|Locale||Kyushu Shinkansen, Sanyo Shinkansen|
|First service||1 October 1961 (Limited express)|
12 March 2011 (Shinkansen)
|Current operator(s)||JR Kyushu, JR West|
|Average journey time||3 hrs 45 mins|
|Service frequency||6 return services daily|
|Class(es)||Standard + Green|
|Catering facilities||Trolley service|
|Rolling stock||N700-7000/8000 series|
|Track gauge||1,435 mm (4 ft 8+1⁄2 in)|
|Electrification||25 kV AC overhead|
|Operating speed||300 km/h (190 mph) (San'yō Shinkansen), 260 km/h (160 mph) (Kyūshū Shinkansen)|
The Mizuho (みずほ) is a limited-stop shinkansen service operated between Shin-Osaka and Kagoshima-Chuo in Japan since 12 March 2011, following the completion of the Kyushu Shinkansen. The name was formerly used for a limited express sleeping car service operated by JNR from 1961, which ran from Tokyo to Kumamoto, and was discontinued in December 1994. The name "mizuho (瑞穂)" literally means "abundant rice" in Japanese and "harvest" in the figurative sense. It was also an ancient name of Japan.[ citation needed ]
Mizuho services are operated by 8-car JR West N700-7000 series and JR Kyushu N700-8000 series trainsets, with car 1 at the Kagoshima-Chuo end. All seats are non-smoking.
|Facilities||Toilet||Smoking compartment, Toilet, cardphone||Toilet||Smoking compartment, Toilet, wheelchair space||Cardphone|
The Mizuho was first introduced on 1 October 1961 as a seasonal limited express sleeper train service, which ran from Tokyo to Kumamoto in Kyushu, supplementing the three existing limited express services, Asakaze , Sakura , and Hayabusa , operating between Tokyo and Kyushu.From 1 October the following year, the service was upgraded from a "seasonal" service to become a daily service.
The typical formation at this time was as shown below, with car 1 at the Kumamoto end. Cars 8 to 13 ran only between Hakata and Tokyo.
|Type||HaFu 43||RoNe 10||Ro 54||Shi 17||HaNe 11||HaNe 11||HaFu 45||HaNe 17||HaNe 17||HaNe 17||HaNe 17||HaNe 17||HaFu 43|
From 1 June 1963, 20 series coaches were added to the formation, and the train divided and joined at Moji to serve Oita via the Nippo Main Line in addition to Kumamoto.
The schedule was as shown below.
|Down||Tokyo (18:20)||Oita (12:55) / Kumamoto (13:20)|
|Up||Kumamoto (16:30) / Oita (16:50)||Tokyo (11:30)|
The typical formation at this time was as shown below, with car 1 at the Kumamoto end. Cars 1 to 7 ran between Tokyo and Kumamoto, while cars 8 to 13 ran between Tokyo and Oita.
|Type||Ni 22||RoNe 22||Shi 20||HaNe 20||HaNe 20||HaNe 20||HaNe 20||HaFu 21||RoNe 21||HaNe 20||HaNe 20||HaNe 20||HaNe 20||HaFu 20|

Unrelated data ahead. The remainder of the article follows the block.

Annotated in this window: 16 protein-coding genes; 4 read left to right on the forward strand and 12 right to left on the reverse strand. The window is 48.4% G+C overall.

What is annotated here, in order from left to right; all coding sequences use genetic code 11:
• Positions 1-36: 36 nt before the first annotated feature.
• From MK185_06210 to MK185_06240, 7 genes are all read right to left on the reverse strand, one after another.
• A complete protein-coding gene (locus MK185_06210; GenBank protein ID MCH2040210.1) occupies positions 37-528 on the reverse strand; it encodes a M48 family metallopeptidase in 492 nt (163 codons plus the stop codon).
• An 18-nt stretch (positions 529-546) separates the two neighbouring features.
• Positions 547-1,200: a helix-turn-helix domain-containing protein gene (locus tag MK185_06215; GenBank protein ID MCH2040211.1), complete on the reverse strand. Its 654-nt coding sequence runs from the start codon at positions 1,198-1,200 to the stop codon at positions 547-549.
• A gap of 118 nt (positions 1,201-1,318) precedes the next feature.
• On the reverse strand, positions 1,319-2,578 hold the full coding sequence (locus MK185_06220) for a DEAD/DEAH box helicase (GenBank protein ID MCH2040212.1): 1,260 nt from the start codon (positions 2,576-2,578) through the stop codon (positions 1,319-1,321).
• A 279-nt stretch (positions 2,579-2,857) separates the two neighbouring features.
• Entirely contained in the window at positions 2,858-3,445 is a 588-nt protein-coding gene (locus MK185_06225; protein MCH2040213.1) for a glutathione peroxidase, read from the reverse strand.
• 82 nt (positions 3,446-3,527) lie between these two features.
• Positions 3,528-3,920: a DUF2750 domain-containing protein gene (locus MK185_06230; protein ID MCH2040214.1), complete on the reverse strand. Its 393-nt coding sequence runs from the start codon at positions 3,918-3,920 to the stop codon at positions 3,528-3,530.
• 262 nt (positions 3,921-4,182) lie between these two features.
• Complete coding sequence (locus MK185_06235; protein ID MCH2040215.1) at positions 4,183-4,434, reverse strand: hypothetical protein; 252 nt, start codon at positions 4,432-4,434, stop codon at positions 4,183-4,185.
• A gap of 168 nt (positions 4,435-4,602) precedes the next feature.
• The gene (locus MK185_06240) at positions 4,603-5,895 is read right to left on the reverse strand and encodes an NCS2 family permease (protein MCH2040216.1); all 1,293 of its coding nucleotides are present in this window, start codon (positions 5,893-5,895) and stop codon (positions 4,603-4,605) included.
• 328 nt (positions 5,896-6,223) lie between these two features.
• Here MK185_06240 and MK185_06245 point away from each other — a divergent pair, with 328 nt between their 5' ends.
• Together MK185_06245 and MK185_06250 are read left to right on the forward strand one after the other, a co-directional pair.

From October 1964, the Mizuho service once again became a direct service between Tokyo and Kumamoto following the introduction of the Fuji service running between Tokyo and Oita.
The typical formation at this time was as shown below, with car 1 at the Kumamoto end. Cars 8 to 14 ran between Tokyo and Hakata only.
|Type||Ni 22||RoNe 21||Shi 20||HaNe 20||HaNe 20||HaNe 20||HaNe 20||HaFu 21||RoNe 21||HaNe 20||HaNe 20||HaNe 20||HaNe 20||HaNe 20||HaFu 20|
From March 1972, new 14 series sleeping cars were introduced on Mizuho services, replacing the 20 series cars.
From June 1991, dining car facilities were discontinued, and the Mizuho service itself was discontinued from 3 December 1994.
On 20 October 2010, it was formally announced by JR West and JR Kyushu that the Mizuho name would be used once again from 12 March 2011 for the new limited-stop Shinkansen services operating between Shin-Osaka and Kagoshima-Chūō using new JR West and JR Kyushu N700-7000 and N700-8000 series 8-car trainsets with a fastest journey time of 3 hours 45 minutes, some 25 minutes faster than the Sakura services.
Most trains stop only at Shin-Kobe, Okayama, Hiroshima, Kokura, Hakata, and Kumamoto, operating at a maximum speed of 300 km/h (190 mph) on the Sanyo Shinkansen and 260 km/h (160 mph) on the Kyushu Shinkansen. The services are aimed primarily at the business market, with two return services in the morning and two in the evening. An additional daily return working was added from 17 March 2012, increasing the number of services from four to five.
By 15 March 2014, there were six daily return workings per direction, with two trains stopping at Himeji to boost connectivity in the Kansai region. As of 14 March 2020, there are eight daily return workings per direction, with some trains making additional stops at Sendai, Kurume, Shin-Yamaguchi, Fukuyama or Himeji.
As with the existing Nozomi service operating on the Tokaido & San'yō Shinkansen lines, the Japan Rail Pass is not valid for travel on the Mizuho service.
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